In line with issues addressed in the convention and the provisions thereof, the AU mandated state parties to the convention to implement the following:
• African states will develop legislative measures to criminalize the conversion, transfer and disposal of property that is the proceeds of corruption or related offences or the disguise or concealment of the true nature, source, location, disposition, movement or ownership of or rights with respect to property acquired through proceeds of corruption.
• African governments must develop laws to establish the offence of illicit enrichment.
• African governments will adopt laws to prescribe the use of funds by political parties in a transparent and accountable manner.
• African states will develop laws, mechanisms and other measures to fight corruption in the private sector including companies paying bribes to win tenders while encouraging the private sector to assist in the fight against corruption.
On this 3rd anniversary of the January Uprising, triggered as it is by mass anger and popular outrage at the scale and scope of corruption, alas we are where we are at present, largely because our government has not fulfilled its commitment to the African Convention on preventing and combating corruption, which it freely entered into and ratified.
Uptill this moment, necessary policy, legislative and institutional frameworks have either not been put in place, or where they are in place, they have been weakened and incapacitated, making it impossible for these to be effective.
The Importance Of The Upcoming General Elections:
The major culprit here is the absence of political will on the part of political leaders and elites to combat corruption largely because they have either been compromised or have become beneficiaries of corruption.
It is in this light that we call on and urge Nigerian citizens to make good use of the election campaign process and the upcoming general elections to ensure that they hold politicians accountable, and make parties and their candidates commit to actionable strategic plans to implement the African Convention on preventing and combating corruption in Nigeria.
If we are able to achieve this, it would be a befitting legacy to the spirit and courage of the January Uprising of 2012, the 3rd anniversary of which we have gathered here to mark today.
In view of the forgoing we make the following demands;
1. That Nigerians should take advantage of the forthcoming elections to make political parties and their candidates enter into binding commitments with citizens on preventing and combating corruption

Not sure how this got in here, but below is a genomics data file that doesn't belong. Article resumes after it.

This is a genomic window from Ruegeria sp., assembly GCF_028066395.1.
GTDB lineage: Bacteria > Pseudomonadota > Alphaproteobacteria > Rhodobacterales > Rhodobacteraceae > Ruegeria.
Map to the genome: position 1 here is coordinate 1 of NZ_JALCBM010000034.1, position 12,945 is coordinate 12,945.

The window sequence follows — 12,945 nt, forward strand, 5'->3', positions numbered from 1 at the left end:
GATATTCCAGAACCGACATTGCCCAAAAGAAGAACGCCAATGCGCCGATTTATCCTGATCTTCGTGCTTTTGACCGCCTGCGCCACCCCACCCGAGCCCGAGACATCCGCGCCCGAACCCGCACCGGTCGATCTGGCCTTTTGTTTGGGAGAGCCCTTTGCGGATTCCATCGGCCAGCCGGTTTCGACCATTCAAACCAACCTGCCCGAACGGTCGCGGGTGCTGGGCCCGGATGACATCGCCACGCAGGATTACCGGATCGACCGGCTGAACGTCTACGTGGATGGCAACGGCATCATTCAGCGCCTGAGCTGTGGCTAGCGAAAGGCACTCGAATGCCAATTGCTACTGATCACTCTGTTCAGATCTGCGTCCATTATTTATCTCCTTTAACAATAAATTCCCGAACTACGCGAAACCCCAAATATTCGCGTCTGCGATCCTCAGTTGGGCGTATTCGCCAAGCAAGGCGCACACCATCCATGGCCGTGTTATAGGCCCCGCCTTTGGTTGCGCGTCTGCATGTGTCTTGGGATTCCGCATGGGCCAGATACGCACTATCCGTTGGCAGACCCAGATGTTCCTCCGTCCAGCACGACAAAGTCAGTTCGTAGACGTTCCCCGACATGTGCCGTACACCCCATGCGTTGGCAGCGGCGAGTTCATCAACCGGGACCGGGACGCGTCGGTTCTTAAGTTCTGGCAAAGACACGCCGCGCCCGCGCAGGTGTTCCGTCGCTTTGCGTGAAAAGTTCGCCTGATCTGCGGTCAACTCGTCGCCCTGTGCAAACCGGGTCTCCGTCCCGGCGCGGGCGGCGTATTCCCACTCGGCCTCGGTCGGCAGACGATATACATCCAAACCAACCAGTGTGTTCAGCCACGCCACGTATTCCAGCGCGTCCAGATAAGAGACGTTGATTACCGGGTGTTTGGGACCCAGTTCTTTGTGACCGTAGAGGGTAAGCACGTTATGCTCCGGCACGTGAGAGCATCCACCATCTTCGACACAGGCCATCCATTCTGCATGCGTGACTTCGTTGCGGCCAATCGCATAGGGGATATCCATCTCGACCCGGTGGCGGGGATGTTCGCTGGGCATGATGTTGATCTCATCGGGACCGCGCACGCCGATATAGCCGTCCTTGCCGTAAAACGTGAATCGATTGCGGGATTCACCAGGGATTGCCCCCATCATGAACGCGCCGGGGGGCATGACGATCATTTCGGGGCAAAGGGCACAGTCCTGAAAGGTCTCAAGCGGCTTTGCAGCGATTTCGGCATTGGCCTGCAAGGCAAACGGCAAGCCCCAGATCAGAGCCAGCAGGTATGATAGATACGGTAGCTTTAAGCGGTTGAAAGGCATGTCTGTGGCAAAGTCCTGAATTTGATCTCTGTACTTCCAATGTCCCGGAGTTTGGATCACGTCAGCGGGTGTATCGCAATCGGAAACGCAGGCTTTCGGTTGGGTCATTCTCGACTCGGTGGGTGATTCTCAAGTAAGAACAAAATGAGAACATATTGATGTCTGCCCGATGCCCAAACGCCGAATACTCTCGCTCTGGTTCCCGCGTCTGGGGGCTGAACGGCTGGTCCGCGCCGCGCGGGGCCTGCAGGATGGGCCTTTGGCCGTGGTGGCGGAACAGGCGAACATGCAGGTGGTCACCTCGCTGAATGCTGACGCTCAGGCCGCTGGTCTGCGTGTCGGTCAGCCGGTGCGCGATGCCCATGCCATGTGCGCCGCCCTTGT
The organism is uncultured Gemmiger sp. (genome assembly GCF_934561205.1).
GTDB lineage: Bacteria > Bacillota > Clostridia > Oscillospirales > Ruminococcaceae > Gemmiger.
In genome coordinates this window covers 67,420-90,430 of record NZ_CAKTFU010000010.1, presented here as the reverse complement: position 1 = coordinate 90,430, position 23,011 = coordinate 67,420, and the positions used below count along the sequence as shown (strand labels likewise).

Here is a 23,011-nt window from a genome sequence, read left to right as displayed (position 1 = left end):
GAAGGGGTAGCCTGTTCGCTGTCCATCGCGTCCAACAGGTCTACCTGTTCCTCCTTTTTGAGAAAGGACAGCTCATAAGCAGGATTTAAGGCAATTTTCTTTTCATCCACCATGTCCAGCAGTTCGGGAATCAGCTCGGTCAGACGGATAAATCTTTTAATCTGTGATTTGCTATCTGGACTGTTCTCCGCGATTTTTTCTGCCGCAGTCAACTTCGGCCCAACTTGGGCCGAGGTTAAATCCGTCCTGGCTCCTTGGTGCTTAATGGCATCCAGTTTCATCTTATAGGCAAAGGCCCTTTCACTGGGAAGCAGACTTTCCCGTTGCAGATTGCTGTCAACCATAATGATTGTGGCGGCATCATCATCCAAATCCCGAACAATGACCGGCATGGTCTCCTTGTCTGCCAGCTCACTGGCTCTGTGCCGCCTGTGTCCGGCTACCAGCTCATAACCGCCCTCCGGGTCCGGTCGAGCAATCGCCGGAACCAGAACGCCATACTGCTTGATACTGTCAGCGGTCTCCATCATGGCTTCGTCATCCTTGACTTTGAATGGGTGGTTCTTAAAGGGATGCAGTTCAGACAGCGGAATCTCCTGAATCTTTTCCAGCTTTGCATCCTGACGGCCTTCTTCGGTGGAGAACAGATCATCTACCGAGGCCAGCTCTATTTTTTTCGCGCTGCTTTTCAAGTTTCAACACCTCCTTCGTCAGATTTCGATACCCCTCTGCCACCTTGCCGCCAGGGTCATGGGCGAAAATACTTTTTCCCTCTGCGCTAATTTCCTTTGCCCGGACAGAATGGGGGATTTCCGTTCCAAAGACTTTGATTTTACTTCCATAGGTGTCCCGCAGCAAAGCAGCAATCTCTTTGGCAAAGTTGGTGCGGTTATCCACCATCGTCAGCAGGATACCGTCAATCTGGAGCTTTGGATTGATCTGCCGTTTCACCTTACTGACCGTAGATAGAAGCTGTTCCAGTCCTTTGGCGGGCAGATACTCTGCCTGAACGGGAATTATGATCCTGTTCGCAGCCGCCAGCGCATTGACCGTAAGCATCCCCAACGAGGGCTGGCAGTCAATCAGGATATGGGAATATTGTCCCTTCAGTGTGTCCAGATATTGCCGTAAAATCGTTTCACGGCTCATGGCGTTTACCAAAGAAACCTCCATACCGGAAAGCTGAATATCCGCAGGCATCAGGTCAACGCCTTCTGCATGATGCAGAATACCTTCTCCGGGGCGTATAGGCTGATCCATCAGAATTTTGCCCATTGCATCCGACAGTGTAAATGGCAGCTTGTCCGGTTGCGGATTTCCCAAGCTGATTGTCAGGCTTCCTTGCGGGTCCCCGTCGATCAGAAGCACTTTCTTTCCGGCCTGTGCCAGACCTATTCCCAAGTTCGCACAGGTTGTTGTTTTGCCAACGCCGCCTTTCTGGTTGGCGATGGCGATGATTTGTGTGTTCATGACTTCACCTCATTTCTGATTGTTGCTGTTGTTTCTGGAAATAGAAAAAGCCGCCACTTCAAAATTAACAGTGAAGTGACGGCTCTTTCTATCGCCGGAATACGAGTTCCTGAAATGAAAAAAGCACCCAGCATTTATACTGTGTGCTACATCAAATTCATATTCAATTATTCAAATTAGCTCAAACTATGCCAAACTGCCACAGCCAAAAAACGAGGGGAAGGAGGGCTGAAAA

2. That this government and the post February election government should immediately develop in a participatory manner a National Action Plan with set targets and penalties for implementing the African Convention on preventing and combating corruption
That immediate and measureable steps be undertaken to identify, prosecute and punish all those individuals, officials and companies involved in the various processes of corruption in the petroleum sector, including the failed turn around maintenances of refineries and the fuel subsidy regime
That immediate steps be taken to recover looted funds in the petroleum sector
5. That as a lasting legacy to our January Uprising of 2012, all active Nigerian citizens should redouble their organising and mobilising efforts to ensure that government and political parties and leaders take seriously the fight against corruption and develop and practice of zero tolerance to corruption in the country
That justice be given to those who lost their lives in the January 2012 fuel subsidy uprising and compensation be given to their families
That the passage of the petroleum industry bill (PIB) inclusive of civil society concerns and recommendations
That measures to reduce landing and distribution be put in place by improving the efficiency of ports and depots
That the NEITI Audit reports be implemented without further delay
That measures are put in place to stop immediate stoppage oil theft.
Finally we wish to express our appreciation to Nigerian citizens for the courage demonstrated during the January Uprising, and to our colleagues in the media for their steadfast support for anti-corruption causes.
State of the Union Coalition (SOTU)
Civil Society Legislative Advocacy Centre (CISLAC)
Protest To Power Movement [P2PM]